Epithelial movements are key morphogenetic events in animal development. They are driven by multiple mechanisms, including signal-dependent changes in cytoskeletal organization and in cell adhesion. Such processes must be controlled precisely and coordinated to accurately sculpt the three-dimensional form of the developing organism. By observing the Drosophila epidermis during embryonic development using confocal time-lapse microscopy, we have investigated how signaling through the Jun-N-terminal kinase (JNK) pathway governs the tissue sheet movements that result in dorsal closure (DC). We find that JNK controls the polymerization of actin into a cable at the epidermal leading edge as previously suggested, as well as the joining (zipping) of the contralateral epithelial cell sheets. Here, we show that zipping is mediated by regulation of the integrins myospheroid and scab. Our data demonstrate that JNK signaling regulates a set of target genes that cooperate to facilitate epithelial movement and closure.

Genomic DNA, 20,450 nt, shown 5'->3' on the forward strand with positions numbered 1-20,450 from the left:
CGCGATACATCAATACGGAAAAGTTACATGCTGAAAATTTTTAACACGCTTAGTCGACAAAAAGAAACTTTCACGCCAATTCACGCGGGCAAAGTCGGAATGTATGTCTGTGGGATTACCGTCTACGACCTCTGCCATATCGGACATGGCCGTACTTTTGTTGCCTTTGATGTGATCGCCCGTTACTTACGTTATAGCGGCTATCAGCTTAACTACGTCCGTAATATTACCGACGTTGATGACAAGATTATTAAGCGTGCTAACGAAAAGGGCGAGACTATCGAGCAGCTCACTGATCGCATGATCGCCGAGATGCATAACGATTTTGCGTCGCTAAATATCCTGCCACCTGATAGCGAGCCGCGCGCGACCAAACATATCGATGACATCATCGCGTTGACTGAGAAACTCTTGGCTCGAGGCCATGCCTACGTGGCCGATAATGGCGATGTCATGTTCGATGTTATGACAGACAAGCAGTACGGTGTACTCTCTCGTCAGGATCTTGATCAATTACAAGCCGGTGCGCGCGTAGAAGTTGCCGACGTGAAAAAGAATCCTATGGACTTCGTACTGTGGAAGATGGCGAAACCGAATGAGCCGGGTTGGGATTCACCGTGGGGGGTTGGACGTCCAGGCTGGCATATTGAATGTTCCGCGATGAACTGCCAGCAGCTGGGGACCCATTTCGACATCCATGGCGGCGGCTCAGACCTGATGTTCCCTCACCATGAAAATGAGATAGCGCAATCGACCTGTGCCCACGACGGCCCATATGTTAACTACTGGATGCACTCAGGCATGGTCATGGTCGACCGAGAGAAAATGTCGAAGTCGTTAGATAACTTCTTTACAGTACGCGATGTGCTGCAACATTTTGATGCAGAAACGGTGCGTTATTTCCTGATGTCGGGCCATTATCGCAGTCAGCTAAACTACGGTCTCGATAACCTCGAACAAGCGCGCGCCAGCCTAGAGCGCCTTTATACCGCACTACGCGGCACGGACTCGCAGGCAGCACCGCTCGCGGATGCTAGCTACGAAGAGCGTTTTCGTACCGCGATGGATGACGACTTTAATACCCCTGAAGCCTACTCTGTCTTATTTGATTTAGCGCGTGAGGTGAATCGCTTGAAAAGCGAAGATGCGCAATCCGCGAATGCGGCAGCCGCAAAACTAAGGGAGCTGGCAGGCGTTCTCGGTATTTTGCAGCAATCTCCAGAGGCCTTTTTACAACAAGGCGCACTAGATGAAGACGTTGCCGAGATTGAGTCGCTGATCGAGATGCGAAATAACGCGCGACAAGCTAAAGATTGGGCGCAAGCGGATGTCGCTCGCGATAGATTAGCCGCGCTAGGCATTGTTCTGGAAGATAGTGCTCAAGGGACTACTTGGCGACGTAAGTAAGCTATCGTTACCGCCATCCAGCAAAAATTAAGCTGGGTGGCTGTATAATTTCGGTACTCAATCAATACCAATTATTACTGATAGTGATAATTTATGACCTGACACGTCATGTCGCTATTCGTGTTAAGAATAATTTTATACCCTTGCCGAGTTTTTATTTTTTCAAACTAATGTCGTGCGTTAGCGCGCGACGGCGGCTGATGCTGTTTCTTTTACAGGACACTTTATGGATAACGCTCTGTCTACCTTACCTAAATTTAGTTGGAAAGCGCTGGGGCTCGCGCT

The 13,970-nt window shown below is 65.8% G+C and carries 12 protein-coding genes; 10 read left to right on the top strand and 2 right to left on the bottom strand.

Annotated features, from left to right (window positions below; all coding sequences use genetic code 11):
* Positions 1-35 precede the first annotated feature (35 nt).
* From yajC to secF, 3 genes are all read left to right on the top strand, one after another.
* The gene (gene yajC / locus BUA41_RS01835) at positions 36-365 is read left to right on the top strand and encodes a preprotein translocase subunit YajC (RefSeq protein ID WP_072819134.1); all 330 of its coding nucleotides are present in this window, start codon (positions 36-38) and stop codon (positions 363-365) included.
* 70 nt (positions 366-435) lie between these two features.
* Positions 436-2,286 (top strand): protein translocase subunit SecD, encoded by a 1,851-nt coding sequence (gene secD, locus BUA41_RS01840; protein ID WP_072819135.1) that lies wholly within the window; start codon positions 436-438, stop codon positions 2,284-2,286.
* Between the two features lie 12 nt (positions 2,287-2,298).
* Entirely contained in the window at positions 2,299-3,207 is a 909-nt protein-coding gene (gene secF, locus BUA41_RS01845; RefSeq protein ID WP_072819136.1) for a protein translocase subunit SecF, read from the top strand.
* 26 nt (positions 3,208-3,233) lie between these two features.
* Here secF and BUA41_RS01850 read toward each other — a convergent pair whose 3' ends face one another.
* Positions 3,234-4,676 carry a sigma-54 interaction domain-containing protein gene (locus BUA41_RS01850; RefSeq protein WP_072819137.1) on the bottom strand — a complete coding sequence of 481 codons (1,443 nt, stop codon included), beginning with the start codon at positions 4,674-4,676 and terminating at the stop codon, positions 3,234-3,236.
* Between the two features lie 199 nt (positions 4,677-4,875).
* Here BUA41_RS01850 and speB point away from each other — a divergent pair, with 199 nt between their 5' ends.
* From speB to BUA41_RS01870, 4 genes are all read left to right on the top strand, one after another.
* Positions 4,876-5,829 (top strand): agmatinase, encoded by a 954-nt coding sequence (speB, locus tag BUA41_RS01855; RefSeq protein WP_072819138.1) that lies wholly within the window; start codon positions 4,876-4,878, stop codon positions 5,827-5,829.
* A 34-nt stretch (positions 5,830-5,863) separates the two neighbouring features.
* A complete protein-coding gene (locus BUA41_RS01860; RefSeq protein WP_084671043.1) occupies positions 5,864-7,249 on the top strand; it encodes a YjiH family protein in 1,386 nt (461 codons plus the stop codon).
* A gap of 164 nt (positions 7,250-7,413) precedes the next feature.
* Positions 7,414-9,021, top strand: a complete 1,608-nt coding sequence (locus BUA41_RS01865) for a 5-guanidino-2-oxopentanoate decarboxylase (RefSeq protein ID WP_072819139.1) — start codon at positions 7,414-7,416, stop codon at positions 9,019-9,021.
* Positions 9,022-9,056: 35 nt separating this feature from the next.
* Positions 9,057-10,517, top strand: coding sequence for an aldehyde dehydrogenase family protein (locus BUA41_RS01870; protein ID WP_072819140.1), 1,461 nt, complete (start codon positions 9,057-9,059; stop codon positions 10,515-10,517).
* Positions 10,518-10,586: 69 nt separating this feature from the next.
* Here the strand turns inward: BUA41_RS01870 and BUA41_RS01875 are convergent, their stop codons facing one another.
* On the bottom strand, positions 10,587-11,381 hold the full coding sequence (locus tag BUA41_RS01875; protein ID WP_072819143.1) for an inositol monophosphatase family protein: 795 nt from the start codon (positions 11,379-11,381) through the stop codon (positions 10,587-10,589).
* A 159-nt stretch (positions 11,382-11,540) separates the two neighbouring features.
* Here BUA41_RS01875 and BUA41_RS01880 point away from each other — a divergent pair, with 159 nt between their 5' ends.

Copyright 2005 Wiley-Liss, Inc.